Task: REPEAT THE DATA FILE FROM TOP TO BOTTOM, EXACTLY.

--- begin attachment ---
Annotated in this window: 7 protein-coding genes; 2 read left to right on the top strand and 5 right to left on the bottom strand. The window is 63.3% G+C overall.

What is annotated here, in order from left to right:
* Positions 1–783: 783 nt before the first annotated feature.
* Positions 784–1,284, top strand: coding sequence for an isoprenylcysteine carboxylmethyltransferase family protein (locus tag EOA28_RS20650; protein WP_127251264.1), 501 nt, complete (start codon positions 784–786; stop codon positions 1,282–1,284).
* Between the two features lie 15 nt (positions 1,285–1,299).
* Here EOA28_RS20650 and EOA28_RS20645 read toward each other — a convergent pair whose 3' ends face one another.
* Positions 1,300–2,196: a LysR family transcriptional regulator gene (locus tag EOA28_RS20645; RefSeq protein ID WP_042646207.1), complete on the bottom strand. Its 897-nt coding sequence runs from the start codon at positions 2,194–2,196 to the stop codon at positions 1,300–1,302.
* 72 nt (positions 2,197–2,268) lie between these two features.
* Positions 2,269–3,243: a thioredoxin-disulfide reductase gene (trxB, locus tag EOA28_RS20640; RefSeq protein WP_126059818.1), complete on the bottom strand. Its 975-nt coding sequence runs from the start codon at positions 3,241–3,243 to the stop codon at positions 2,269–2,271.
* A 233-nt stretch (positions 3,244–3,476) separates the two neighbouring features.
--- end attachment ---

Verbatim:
Annotated in this window: 7 protein-coding genes; 2 read left to right on the top strand and 5 right to left on the bottom strand. The window is 63.3% G+C overall.

What is annotated here, in order from left to right:
* Positions 1–783: 783 nt before the first annotated feature.
* Positions 784–1,284, top strand: coding sequence for an isoprenylcysteine carboxylmethyltransferase family protein (locus tag EOA28_RS20650; protein WP_127251264.1), 501 nt, complete (start codon positions 784–786; stop codon positions 1,282–1,284).
* Between the two features lie 15 nt (positions 1,285–1,299).
* Here EOA28_RS20650 and EOA28_RS20645 read toward each other — a convergent pair whose 3' ends face one another.
* Positions 1,300–2,196: a LysR family transcriptional regulator gene (locus tag EOA28_RS20645; RefSeq protein ID WP_042646207.1), complete on the bottom strand. Its 897-nt coding sequence runs from the start codon at positions 2,194–2,196 to the stop codon at positions 1,300–1,302.
* 72 nt (positions 2,197–2,268) lie between these two features.
* Positions 2,269–3,243: a thioredoxin-disulfide reductase gene (trxB, locus tag EOA28_RS20640; RefSeq protein WP_126059818.1), complete on the bottom strand. Its 975-nt coding sequence runs from the start codon at positions 3,241–3,243 to the stop codon at positions 2,269–2,271.
* A 233-nt stretch (positions 3,244–3,476) separates the two neighbouring features.